The very contract Peña Nieto’s government gave to Grupo Higa directly impacts the devaluation of the Mexican peso. For better or for worse, Mexico’s peso is directly tied to its emerging-market manufacturing prowess under NAFTA. As that base slips, so does the peso, as we’ve seen so far in 2014. A Mexican government that won’t give contracts to Mexican businesses has cut its own lifeline. But it has also done something far worse: It has widened the gap between the super-rich and the super-poor.
Even if Peña Nieto is not on the take, he’s complicit by the very fact that his government is overseeing the extreme concentration of wealth in the context of a devaluating peso.
Those who refuse to cheat are left behind. While those super-rich with devaluating pesos trade them in quickly for dollars and homes in the United States and elsewhere, like Peña Nieto has.
Who then hires the Mexican poor, whose peso shrinks every day?
Who will put the gun in their hands for some money and a meal? Who will be the next to tell them, “si no tranzas, no avanzas”?
The Cartels are More Powerful than Ever
There was once a time when Mexican cartels only asked for protection from the politicians on their payroll. The politicians were on top and they mostly left the cartels alone. Between the 1940’s and the mid-1990’s, there was relative peace in Mexico.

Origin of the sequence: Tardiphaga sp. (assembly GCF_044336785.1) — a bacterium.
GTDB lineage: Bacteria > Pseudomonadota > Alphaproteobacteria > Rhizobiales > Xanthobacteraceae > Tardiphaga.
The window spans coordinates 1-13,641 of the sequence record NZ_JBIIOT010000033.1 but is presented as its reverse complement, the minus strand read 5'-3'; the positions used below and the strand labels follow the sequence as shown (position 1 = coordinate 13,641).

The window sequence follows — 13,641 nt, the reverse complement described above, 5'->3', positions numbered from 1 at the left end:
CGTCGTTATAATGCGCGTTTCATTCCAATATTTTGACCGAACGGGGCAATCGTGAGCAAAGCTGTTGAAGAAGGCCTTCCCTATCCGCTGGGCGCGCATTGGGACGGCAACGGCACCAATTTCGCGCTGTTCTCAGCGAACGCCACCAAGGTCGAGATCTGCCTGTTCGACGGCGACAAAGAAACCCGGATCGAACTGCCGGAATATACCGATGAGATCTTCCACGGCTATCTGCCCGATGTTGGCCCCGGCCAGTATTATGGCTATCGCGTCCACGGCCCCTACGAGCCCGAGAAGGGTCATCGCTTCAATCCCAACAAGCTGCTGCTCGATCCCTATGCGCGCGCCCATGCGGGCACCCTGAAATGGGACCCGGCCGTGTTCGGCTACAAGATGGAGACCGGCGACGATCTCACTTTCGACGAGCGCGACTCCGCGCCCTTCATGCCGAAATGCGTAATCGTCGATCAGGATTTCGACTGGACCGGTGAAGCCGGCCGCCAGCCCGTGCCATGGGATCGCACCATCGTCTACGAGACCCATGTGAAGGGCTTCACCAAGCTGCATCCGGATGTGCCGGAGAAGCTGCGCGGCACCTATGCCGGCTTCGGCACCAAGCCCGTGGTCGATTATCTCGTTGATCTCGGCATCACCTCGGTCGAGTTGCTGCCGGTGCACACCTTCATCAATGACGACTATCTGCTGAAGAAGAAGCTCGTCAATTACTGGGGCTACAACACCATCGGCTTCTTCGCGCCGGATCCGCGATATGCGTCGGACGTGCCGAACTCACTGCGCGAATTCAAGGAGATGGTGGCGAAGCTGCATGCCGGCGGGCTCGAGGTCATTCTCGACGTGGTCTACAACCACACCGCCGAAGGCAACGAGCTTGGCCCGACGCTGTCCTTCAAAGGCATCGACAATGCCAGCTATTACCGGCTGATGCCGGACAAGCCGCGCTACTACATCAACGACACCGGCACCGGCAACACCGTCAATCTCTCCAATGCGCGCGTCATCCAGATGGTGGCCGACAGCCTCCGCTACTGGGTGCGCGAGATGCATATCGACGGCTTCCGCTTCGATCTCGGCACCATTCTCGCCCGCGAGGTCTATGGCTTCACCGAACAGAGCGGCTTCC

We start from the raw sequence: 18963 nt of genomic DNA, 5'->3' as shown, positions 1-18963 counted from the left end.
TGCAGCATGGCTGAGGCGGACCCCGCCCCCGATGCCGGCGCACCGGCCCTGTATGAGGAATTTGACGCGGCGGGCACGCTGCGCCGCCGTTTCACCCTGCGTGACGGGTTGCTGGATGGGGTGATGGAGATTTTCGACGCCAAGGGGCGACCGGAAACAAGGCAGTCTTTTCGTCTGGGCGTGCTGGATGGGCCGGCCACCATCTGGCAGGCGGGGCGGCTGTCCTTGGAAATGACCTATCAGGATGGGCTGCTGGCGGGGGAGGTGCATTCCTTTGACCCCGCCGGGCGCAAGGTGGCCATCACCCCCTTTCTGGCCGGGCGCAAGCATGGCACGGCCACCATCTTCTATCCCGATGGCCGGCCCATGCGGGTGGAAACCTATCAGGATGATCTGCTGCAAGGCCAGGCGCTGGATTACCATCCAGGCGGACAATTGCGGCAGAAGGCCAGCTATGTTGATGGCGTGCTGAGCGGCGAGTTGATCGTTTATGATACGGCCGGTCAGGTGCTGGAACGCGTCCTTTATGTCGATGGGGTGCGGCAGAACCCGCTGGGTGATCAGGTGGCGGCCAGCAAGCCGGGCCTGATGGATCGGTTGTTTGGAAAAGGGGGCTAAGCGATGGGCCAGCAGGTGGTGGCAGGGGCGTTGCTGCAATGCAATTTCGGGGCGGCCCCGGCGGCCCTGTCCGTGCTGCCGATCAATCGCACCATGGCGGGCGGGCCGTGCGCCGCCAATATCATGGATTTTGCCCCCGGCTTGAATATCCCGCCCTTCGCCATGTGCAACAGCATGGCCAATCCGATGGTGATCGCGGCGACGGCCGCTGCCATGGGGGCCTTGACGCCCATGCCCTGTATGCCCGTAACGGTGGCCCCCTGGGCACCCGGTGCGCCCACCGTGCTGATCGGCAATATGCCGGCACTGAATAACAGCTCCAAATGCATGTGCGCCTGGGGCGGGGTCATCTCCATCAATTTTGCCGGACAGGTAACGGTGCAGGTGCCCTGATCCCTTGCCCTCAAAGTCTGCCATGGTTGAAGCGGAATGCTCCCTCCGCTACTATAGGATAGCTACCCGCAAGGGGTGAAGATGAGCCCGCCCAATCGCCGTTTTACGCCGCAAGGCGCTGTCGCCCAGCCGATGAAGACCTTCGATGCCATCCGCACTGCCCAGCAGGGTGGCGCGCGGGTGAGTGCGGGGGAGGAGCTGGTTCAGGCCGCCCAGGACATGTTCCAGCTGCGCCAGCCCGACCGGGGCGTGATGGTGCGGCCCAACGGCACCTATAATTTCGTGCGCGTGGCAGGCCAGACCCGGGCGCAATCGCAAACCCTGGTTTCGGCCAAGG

Now the cartels are not only more powerful than the politicians, but richer and stronger than the standing Mexican army. This has been shown countless times during the Calderón administration when the Mexican army underwent operations in Ciudad Juárez in 2008, leaving the city in more of a bloodbath than ever before. The cartels are still there, operating in plain sight.
But the strength of the cartels, too, has been on display under the Peña Nieto administration. Even here in the Distrito Federal where, in initial attempts to find the missing normalista students, over 12 mass graves were discovered in the vicinity of the capital, the closest one located in the Distrito Federal proper in Ecatepec, where 21 bodies were found in a canal.